Archives for posts with tag: patient advocacy

We’re all sick of the health care debate. But those who are sick, trying not to get sick, or taking care of others who are sick don’t have the luxury of absenting themselves from this debate.

They (we) are looking on in horrified fascination as the GOP makes its plan known: dismantling Obamacare and leaving millions without insurance — replacing it with stopgap subpar underfunded skimpycare.

The so-called “skinny plan” is chockfull of real harm. 15 million more uninsured. 20% premium increases. And that’s before the skinny bill is stuffed even more full with add-ons designed to pacify the elements in the GOP who take moral exception to Medicaid. (The poor should refrain from getting sick, you see. Government should not be involved in healthcare. We should go back to the good old days, whenever and wherever those were.)

It’s as if the check-engine light was blinking on your dashboard, and in response your mechanic doused the car with gasoline and set it on fire.

If you have a Republican senator, call them and tell them your healthcare story. Ask them if they came to Washington to harm the sick. If you have a Democratic senator (or if your senator is Collins or Murkowski!) call and thank them for standing up for what’s right. You can also go to the Indivisible website to be patched through to those in red states, whom you can connect directly with their senators. (I’ve done it. It’s addictive.)

Yes, life is full of complications. Things are hard. There’s plenty to do besides this sort of advocacy. You have work to go to, kids to raise, doorknobs and toilets to fix. If you are involved in whatever else you have to do, no one should criticize. But if you can just take a moment to speak up, you’ll feel good, and we’ll all thank you.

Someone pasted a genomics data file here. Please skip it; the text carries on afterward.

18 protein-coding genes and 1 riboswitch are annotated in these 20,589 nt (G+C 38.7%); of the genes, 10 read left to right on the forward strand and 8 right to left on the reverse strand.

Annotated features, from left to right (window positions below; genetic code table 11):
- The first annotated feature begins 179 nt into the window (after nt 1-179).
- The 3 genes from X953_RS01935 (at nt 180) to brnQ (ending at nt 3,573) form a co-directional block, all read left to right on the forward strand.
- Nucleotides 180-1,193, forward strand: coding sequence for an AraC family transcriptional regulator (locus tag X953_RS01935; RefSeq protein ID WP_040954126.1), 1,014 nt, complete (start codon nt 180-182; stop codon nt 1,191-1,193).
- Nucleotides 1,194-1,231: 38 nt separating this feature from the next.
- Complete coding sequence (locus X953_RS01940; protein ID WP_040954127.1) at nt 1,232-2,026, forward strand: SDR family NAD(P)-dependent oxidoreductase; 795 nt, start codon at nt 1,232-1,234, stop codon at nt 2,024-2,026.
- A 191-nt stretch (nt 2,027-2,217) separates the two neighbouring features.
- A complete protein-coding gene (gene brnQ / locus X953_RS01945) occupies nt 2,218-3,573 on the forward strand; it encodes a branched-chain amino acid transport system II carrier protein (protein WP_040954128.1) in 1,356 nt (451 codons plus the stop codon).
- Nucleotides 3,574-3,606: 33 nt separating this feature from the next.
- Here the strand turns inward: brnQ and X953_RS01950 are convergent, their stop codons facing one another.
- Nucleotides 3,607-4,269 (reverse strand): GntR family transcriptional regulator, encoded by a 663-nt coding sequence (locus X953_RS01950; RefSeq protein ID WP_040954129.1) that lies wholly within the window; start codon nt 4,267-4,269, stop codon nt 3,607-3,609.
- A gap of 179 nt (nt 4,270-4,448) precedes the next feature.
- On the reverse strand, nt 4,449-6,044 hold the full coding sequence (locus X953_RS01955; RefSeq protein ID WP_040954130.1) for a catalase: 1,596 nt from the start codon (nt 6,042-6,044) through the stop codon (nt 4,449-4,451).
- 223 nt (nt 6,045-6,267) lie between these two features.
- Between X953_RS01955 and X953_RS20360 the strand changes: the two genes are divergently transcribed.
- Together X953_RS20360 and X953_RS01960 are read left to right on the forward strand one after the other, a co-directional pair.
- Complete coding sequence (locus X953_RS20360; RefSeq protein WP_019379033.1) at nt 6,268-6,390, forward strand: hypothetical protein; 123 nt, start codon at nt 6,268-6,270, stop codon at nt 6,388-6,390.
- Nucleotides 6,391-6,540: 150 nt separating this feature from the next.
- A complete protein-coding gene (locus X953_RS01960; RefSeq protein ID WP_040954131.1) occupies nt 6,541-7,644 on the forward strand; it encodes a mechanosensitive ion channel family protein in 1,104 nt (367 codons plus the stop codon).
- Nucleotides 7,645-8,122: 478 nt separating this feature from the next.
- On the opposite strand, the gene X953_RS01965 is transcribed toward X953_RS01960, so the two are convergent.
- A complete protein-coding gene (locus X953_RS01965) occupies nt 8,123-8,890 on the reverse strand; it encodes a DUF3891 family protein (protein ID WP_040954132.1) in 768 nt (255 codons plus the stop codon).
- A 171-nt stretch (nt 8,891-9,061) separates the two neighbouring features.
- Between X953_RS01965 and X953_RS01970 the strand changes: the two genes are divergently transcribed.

Cross-posted as usual to the blog at Talking To Your Doctor.

The last chapters of my book propose remaking our health care system on the basis of good communication and positive relationships with our doctors (and nurses, and physician assistants). How do we get to a changed system on the basis of individual behavior? Isn’t that unrealistic, even naive?

Remaking our system is a noble, grand struggle, one of the most important tasks for this century. Remaking is already going on in different ways. Obviously, there is health care reform, by which is meant legislation and executive action. This is, mostly, top down. I am not a libertarian: there is nothing I find philosophically inimical about top-down change. Health care is huge and someone has to flip the master switches.

At the same time, however, change has to come from the bottom. Patients are their own people with adequate decision-making capacity: can you believe that some doctors are only just coming around to this truth? But how do we get the system to embody this truth? We can not legislate shared decision making and patient-centeredness; nor can we merely, by fiat (as some e-patients are doing), say that patients are now the owners of the store.

Patients should be the owners of the store, together with their doctors, but just proclaiming that in a loud voice won’t get you anywhere. Some of us live out in the woods, where Internet calls-to-action don’t carry, and some others of us are too disempowered or intimidated to take charge in our doctors’ offices even if we are given permission to by those well-spoken advocates.

I like to make the comparison to the struggle for civil rights, which I am no historical expert in (so correct me if I am wrong). That struggle’s success was dependent on both legislative action and bottom-up activism, each of which informed the other. The exercise of the right to vote would not have been possible without the Voting Rights Act. The Voting Rights Act would not have worked without protests.

There is a place for health care reform to encourage primary care providers to establish a relationship with patients, and vice versa. But the importance of communication to such an endeavor, I can’t help but think, is not something that will come out from Washington. That will have to bubble up out of each exam room individually.

Tomorrow’s the big day! Please – if you have read the book already – review it on Amazon or Goodreads. If you haven’t read it, you are warmly invited to do so. Even more important than buying the book is letting me and others know what you think about it.